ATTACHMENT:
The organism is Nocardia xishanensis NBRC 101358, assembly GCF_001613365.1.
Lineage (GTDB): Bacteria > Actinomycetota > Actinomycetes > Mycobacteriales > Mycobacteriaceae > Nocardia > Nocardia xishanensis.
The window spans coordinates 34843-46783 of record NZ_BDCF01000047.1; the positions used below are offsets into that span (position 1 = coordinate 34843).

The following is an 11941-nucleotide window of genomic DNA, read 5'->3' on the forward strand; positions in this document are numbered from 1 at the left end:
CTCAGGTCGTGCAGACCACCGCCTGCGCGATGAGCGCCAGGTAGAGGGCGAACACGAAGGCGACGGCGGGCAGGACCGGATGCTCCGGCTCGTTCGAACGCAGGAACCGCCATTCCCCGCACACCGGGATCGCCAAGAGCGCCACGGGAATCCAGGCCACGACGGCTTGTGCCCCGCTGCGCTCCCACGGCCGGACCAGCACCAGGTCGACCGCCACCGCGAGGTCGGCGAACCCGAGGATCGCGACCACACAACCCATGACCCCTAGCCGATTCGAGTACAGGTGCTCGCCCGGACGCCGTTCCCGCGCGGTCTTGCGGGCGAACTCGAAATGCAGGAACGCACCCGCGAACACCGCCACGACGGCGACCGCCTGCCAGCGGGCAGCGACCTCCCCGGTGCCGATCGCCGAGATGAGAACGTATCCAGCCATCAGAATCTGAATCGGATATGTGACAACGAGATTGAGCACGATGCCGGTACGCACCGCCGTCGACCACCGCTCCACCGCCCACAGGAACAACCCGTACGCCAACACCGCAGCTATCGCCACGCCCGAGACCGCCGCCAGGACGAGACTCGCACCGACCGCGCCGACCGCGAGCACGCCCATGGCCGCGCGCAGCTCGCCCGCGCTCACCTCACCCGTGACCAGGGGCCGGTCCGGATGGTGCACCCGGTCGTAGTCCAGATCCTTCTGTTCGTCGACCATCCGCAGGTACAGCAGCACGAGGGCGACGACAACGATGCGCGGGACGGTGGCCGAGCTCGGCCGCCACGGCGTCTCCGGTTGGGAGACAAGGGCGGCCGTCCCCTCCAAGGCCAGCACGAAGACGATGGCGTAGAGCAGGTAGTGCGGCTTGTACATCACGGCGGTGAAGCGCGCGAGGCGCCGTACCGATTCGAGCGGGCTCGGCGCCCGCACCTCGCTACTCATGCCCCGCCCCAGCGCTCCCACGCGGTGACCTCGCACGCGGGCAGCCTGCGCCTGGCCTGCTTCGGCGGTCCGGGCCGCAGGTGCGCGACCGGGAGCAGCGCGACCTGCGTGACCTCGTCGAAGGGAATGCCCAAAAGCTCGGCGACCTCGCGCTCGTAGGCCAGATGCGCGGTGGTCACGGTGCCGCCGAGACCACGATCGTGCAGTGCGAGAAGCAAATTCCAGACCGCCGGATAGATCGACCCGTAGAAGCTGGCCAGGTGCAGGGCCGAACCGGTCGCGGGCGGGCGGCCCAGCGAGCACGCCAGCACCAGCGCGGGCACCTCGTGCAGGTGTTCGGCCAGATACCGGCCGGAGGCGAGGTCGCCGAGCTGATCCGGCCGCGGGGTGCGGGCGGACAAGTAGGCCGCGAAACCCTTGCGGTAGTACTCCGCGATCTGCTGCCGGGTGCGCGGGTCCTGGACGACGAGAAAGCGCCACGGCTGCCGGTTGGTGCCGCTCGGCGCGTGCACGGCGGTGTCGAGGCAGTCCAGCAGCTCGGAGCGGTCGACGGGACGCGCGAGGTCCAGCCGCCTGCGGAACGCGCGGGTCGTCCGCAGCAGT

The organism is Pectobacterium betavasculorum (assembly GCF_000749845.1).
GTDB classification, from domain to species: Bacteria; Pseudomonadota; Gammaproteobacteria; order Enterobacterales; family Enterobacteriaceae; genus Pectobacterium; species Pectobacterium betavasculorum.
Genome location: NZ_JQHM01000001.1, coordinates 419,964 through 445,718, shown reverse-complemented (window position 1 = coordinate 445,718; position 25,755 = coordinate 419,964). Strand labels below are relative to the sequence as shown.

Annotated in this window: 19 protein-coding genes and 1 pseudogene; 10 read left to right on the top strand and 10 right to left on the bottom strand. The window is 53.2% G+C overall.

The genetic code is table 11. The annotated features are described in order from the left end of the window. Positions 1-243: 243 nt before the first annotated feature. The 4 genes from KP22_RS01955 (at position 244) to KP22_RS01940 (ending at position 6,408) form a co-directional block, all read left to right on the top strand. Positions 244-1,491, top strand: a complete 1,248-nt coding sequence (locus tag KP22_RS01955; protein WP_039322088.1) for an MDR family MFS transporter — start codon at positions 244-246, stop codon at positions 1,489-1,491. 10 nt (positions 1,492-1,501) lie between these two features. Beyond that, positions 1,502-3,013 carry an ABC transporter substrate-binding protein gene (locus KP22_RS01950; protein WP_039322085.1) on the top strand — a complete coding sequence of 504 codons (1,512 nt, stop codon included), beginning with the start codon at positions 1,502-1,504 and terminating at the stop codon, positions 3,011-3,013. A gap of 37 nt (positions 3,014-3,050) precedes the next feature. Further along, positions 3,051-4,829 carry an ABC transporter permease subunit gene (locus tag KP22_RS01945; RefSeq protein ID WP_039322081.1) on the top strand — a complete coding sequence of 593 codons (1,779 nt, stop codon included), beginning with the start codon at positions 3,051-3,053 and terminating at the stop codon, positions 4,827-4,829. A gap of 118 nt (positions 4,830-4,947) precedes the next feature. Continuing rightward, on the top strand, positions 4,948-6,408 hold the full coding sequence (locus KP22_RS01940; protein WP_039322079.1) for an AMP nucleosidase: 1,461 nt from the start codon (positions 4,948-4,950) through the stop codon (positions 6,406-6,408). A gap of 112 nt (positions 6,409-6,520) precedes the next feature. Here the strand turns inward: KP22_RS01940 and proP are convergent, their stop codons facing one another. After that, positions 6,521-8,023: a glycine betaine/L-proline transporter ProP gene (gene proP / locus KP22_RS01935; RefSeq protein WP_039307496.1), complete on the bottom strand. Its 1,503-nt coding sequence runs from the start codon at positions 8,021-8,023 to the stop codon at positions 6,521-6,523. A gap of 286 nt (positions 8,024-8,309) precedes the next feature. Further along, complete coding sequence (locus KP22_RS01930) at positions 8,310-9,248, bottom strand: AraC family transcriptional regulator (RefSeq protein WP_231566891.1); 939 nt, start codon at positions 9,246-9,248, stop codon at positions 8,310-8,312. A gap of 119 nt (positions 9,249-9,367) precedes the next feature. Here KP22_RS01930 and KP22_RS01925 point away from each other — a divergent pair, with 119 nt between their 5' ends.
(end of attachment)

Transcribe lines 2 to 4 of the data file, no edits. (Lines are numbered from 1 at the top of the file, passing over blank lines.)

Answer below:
Lineage (GTDB): Bacteria > Actinomycetota > Actinomycetes > Mycobacteriales > Mycobacteriaceae > Nocardia > Nocardia xishanensis.
The window spans coordinates 34843-46783 of record NZ_BDCF01000047.1; the positions used below are offsets into that span (position 1 = coordinate 34843).

The following is an 11941-nucleotide window of genomic DNA, read 5'->3' on the forward strand; positions in this document are numbered from 1 at the left end: